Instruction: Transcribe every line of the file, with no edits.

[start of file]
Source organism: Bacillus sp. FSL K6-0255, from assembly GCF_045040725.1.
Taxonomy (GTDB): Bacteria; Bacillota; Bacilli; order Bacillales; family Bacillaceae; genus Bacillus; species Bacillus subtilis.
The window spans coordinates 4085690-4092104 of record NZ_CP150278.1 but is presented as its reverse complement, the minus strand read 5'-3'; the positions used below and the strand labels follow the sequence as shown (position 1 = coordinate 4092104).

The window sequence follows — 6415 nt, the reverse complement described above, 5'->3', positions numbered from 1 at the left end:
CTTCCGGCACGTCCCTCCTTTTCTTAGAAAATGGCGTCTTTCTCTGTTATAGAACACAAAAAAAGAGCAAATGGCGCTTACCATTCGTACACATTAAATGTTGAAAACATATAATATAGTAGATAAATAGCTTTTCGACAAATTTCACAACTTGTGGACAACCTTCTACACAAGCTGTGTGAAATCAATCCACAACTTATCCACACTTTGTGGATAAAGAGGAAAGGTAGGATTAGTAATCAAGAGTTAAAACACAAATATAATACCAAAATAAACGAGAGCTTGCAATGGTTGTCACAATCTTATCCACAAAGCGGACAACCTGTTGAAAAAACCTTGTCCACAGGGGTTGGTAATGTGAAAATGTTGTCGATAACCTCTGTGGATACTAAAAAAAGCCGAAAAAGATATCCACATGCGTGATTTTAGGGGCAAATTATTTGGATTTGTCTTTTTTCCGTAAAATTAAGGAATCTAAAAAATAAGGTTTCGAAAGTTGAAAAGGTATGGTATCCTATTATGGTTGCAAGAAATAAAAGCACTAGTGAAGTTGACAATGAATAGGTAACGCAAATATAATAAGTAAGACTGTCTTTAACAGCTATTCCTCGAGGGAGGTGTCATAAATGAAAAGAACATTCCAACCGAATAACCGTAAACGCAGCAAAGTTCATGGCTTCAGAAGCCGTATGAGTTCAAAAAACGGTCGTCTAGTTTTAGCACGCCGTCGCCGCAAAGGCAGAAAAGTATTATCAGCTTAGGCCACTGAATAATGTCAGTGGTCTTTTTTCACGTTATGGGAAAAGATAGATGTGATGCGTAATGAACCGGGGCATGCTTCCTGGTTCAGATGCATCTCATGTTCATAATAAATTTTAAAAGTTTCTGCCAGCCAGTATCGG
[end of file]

Source organism: Bacillus sp. FSL K6-0255, from assembly GCF_045040725.1.
Taxonomy (GTDB): Bacteria; Bacillota; Bacilli; order Bacillales; family Bacillaceae; genus Bacillus; species Bacillus subtilis.
The window spans coordinates 4085690-4092104 of record NZ_CP150278.1 but is presented as its reverse complement, the minus strand read 5'-3'; the positions used below and the strand labels follow the sequence as shown (position 1 = coordinate 4092104).

The window sequence follows — 6415 nt, the reverse complement described above, 5'->3', positions numbered from 1 at the left end:
CTTCCGGCACGTCCCTCCTTTTCTTAGAAAATGGCGTCTTTCTCTGTTATAGAACACAAAAAAAGAGCAAATGGCGCTTACCATTCGTACACATTAAATGTTGAAAACATATAATATAGTAGATAAATAGCTTTTCGACAAATTTCACAACTTGTGGACAACCTTCTACACAAGCTGTGTGAAATCAATCCACAACTTATCCACACTTTGTGGATAAAGAGGAAAGGTAGGATTAGTAATCAAGAGTTAAAACACAAATATAATACCAAAATAAACGAGAGCTTGCAATGGTTGTCACAATCTTATCCACAAAGCGGACAACCTGTTGAAAAAACCTTGTCCACAGGGGTTGGTAATGTGAAAATGTTGTCGATAACCTCTGTGGATACTAAAAAAAGCCGAAAAAGATATCCACATGCGTGATTTTAGGGGCAAATTATTTGGATTTGTCTTTTTTCCGTAAAATTAAGGAATCTAAAAAATAAGGTTTCGAAAGTTGAAAAGGTATGGTATCCTATTATGGTTGCAAGAAATAAAAGCACTAGTGAAGTTGACAATGAATAGGTAACGCAAATATAATAAGTAAGACTGTCTTTAACAGCTATTCCTCGAGGGAGGTGTCATAAATGAAAAGAACATTCCAACCGAATAACCGTAAACGCAGCAAAGTTCATGGCTTCAGAAGCCGTATGAGTTCAAAAAACGGTCGTCTAGTTTTAGCACGCCGTCGCCGCAAAGGCAGAAAAGTATTATCAGCTTAGGCCACTGAATAATGTCAGTGGTCTTTTTTCACGTTATGGGAAAAGATAGATGTGATGCGTAATGAACCGGGGCATGCTTCCTGGTTCAGATGCATCTCATGTTCATAATAAATTTTAAAAGTTTCTGCCAGCCAGTATCGG